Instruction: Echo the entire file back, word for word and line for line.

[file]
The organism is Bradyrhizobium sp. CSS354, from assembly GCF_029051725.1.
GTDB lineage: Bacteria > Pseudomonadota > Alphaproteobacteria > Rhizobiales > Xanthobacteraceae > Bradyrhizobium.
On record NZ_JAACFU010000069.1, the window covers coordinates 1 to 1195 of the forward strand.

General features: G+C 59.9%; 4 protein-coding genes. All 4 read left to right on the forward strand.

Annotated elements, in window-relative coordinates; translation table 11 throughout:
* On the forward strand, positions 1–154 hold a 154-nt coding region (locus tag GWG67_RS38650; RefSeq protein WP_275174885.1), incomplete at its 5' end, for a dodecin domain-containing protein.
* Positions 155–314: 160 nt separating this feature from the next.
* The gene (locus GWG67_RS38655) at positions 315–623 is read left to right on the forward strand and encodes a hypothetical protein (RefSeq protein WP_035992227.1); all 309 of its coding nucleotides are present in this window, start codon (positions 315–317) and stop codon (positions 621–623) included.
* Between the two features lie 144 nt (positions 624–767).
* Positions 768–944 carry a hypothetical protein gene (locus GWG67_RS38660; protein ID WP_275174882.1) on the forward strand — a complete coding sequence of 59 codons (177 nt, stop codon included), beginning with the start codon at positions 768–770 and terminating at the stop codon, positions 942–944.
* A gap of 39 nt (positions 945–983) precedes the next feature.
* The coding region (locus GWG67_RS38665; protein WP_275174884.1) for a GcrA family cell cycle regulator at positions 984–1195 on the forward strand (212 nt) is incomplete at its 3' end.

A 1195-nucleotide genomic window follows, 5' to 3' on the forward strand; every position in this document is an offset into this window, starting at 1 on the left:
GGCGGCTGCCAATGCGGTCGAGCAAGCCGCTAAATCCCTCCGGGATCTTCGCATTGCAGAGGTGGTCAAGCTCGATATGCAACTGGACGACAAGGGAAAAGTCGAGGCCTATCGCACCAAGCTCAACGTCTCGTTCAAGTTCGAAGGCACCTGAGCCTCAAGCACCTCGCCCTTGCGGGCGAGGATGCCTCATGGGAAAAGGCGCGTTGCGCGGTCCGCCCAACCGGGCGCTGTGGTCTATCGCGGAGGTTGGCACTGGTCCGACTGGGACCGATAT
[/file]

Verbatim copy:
The organism is Bradyrhizobium sp. CSS354, from assembly GCF_029051725.1.
GTDB lineage: Bacteria > Pseudomonadota > Alphaproteobacteria > Rhizobiales > Xanthobacteraceae > Bradyrhizobium.
On record NZ_JAACFU010000069.1, the window covers coordinates 1 to 1195 of the forward strand.

General features: G+C 59.9%; 4 protein-coding genes. All 4 read left to right on the forward strand.

Annotated elements, in window-relative coordinates; translation table 11 throughout:
* On the forward strand, positions 1–154 hold a 154-nt coding region (locus tag GWG67_RS38650; RefSeq protein WP_275174885.1), incomplete at its 5' end, for a dodecin domain-containing protein.
* Positions 155–314: 160 nt separating this feature from the next.
* The gene (locus GWG67_RS38655) at positions 315–623 is read left to right on the forward strand and encodes a hypothetical protein (RefSeq protein WP_035992227.1); all 309 of its coding nucleotides are present in this window, start codon (positions 315–317) and stop codon (positions 621–623) included.
* Between the two features lie 144 nt (positions 624–767).
* Positions 768–944 carry a hypothetical protein gene (locus GWG67_RS38660; protein ID WP_275174882.1) on the forward strand — a complete coding sequence of 59 codons (177 nt, stop codon included), beginning with the start codon at positions 768–770 and terminating at the stop codon, positions 942–944.
* A gap of 39 nt (positions 945–983) precedes the next feature.
* The coding region (locus GWG67_RS38665; protein WP_275174884.1) for a GcrA family cell cycle regulator at positions 984–1195 on the forward strand (212 nt) is incomplete at its 3' end.

A 1195-nucleotide genomic window follows, 5' to 3' on the forward strand; every position in this document is an offset into this window, starting at 1 on the left:
GGCGGCTGCCAATGCGGTCGAGCAAGCCGCTAAATCCCTCCGGGATCTTCGCATTGCAGAGGTGGTCAAGCTCGATATGCAACTGGACGACAAGGGAAAAGTCGAGGCCTATCGCACCAAGCTCAACGTCTCGTTCAAGTTCGAAGGCACCTGAGCCTCAAGCACCTCGCCCTTGCGGGCGAGGATGCCTCATGGGAAAAGGCGCGTTGCGCGGTCCGCCCAACCGGGCGCTGTGGTCTATCGCGGAGGTTGGCACTGGTCCGACTGGGACCGATAT